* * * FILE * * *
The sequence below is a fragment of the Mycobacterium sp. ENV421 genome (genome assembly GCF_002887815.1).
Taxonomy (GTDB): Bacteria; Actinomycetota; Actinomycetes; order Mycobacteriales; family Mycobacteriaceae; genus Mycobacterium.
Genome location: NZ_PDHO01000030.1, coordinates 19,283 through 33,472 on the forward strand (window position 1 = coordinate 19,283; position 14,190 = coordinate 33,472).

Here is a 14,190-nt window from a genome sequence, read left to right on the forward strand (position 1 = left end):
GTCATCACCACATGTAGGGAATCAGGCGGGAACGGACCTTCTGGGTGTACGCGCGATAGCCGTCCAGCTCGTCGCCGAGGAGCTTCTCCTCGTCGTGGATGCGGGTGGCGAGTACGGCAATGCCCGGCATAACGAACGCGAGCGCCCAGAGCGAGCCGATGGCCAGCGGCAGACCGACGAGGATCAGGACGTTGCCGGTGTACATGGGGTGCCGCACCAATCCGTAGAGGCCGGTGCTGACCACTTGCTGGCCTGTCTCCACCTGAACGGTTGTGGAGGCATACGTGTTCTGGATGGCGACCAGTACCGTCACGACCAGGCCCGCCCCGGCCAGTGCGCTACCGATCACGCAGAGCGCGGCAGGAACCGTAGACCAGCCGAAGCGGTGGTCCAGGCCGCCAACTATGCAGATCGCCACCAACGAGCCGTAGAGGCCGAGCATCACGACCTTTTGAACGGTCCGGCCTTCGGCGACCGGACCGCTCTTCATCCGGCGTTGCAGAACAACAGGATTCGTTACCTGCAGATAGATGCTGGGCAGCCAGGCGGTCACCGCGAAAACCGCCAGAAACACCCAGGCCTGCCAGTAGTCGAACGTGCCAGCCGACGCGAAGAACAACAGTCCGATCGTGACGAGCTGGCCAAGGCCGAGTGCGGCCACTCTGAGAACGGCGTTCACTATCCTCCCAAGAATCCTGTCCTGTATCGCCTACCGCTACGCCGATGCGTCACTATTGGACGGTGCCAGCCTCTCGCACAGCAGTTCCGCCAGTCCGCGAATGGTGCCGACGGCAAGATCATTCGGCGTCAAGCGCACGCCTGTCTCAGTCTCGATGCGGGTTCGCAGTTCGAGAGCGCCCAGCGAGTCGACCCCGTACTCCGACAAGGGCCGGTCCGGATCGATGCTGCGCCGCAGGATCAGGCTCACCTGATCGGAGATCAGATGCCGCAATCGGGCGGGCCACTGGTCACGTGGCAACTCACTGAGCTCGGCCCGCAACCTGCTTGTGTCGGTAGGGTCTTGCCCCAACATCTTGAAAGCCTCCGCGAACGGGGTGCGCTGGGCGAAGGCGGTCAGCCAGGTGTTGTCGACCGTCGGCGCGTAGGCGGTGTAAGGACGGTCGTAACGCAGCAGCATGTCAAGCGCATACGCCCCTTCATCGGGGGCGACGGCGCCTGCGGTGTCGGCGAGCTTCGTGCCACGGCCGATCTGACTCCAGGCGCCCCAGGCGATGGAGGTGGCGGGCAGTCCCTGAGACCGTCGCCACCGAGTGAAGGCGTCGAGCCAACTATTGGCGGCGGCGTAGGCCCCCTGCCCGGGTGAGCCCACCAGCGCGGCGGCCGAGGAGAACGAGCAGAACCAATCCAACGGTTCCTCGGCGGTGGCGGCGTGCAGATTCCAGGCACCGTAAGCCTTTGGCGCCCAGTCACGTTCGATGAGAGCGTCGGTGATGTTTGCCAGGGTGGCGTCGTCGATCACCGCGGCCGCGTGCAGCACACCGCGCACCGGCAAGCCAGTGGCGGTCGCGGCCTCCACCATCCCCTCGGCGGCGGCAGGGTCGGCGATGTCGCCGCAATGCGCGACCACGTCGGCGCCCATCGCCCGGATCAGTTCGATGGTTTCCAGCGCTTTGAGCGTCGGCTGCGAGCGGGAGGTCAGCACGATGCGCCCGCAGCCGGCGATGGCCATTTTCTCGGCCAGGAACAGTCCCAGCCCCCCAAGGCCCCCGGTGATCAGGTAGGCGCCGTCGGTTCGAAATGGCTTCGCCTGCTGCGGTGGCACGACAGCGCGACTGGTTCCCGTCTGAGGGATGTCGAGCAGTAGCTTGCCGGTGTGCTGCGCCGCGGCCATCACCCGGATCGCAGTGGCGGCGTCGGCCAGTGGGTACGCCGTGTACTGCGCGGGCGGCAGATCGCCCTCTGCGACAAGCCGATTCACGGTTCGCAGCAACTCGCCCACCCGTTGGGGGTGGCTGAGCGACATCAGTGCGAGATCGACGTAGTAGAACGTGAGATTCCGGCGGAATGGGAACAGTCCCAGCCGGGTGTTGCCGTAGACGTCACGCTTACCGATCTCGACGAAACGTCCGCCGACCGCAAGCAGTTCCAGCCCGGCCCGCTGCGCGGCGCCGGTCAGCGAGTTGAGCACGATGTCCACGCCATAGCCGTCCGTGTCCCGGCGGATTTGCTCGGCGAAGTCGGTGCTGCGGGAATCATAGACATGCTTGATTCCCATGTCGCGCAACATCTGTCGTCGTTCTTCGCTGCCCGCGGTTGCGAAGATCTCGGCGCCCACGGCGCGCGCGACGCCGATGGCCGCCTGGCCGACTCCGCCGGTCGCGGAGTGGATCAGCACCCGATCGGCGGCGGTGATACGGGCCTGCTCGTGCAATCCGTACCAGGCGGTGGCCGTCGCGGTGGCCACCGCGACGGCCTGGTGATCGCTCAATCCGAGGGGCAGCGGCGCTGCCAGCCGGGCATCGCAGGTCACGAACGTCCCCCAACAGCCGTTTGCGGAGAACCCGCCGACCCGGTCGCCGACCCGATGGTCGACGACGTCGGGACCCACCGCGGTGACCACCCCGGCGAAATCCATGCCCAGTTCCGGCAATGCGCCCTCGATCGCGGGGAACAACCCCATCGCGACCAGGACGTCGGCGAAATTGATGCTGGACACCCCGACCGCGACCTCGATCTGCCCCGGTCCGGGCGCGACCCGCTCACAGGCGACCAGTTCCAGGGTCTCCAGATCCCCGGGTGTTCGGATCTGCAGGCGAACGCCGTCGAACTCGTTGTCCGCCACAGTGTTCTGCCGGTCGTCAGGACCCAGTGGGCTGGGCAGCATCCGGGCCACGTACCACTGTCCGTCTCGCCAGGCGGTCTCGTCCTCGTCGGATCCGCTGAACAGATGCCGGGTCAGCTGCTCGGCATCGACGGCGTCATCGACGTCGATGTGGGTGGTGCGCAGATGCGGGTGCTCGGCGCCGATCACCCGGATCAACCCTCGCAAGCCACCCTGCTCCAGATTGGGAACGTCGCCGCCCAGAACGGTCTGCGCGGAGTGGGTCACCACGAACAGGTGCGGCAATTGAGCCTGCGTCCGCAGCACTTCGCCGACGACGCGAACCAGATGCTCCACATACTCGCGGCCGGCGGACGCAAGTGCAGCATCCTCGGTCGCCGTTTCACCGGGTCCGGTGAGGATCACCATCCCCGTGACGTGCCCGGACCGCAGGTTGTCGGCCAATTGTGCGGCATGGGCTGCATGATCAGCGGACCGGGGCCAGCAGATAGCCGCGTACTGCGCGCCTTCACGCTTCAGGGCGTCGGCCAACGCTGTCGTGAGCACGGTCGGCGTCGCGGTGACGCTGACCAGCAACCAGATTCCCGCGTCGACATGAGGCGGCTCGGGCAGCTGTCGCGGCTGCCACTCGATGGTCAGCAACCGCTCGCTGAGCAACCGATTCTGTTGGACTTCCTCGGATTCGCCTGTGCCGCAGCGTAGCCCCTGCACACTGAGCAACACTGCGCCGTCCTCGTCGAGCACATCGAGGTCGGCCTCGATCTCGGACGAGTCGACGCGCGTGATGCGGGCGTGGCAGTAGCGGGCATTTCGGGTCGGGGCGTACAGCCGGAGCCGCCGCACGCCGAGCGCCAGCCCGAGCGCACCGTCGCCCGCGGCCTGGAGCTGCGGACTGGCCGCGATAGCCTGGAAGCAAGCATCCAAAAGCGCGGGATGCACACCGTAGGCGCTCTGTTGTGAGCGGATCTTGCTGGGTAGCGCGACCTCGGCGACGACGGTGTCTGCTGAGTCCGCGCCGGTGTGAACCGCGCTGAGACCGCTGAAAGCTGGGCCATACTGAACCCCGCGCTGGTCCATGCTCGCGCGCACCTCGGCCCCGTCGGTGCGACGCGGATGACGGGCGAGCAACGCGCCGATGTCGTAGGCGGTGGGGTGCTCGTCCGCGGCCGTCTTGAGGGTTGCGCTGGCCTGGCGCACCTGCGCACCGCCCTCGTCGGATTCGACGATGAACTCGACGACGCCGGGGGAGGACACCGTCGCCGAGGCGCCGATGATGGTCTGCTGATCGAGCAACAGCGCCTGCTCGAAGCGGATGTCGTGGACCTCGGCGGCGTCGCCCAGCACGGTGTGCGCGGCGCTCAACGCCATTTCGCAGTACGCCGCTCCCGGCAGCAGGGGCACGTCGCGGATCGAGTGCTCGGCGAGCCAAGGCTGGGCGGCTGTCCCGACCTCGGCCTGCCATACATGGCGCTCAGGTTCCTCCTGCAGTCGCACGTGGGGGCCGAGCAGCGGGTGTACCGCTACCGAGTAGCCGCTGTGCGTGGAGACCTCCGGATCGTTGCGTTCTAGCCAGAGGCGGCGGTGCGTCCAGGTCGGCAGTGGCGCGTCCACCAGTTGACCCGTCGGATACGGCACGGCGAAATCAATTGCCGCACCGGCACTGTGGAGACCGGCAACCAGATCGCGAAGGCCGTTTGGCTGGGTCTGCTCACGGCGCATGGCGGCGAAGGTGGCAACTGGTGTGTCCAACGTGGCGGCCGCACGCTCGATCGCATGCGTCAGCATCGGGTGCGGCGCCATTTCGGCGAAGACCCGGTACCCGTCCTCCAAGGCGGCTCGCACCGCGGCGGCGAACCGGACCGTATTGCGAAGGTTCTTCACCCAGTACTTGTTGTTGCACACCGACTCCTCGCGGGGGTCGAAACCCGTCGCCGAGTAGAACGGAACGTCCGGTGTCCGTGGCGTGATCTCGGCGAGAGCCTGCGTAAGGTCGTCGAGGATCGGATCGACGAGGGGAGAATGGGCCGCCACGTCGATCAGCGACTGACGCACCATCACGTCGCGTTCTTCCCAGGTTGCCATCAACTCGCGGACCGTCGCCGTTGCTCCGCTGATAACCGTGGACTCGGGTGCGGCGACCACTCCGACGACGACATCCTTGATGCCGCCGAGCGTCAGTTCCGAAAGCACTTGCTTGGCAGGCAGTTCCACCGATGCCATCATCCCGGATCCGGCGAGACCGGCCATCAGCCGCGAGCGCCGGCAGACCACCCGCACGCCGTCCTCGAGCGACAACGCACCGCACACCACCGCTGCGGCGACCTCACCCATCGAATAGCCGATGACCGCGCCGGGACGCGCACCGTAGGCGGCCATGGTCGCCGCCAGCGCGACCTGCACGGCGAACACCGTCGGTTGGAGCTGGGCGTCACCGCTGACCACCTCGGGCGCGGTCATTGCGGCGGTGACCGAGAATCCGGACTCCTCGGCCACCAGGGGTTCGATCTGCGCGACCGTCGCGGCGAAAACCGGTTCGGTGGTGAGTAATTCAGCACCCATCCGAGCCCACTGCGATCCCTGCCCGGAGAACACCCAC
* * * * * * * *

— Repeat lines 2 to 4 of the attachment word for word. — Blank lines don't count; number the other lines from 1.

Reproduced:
Taxonomy (GTDB): Bacteria; Actinomycetota; Actinomycetes; order Mycobacteriales; family Mycobacteriaceae; genus Mycobacterium.
Genome location: NZ_PDHO01000030.1, coordinates 19,283 through 33,472 on the forward strand (window position 1 = coordinate 19,283; position 14,190 = coordinate 33,472).

Here is a 14,190-nt window from a genome sequence, read left to right on the forward strand (position 1 = left end):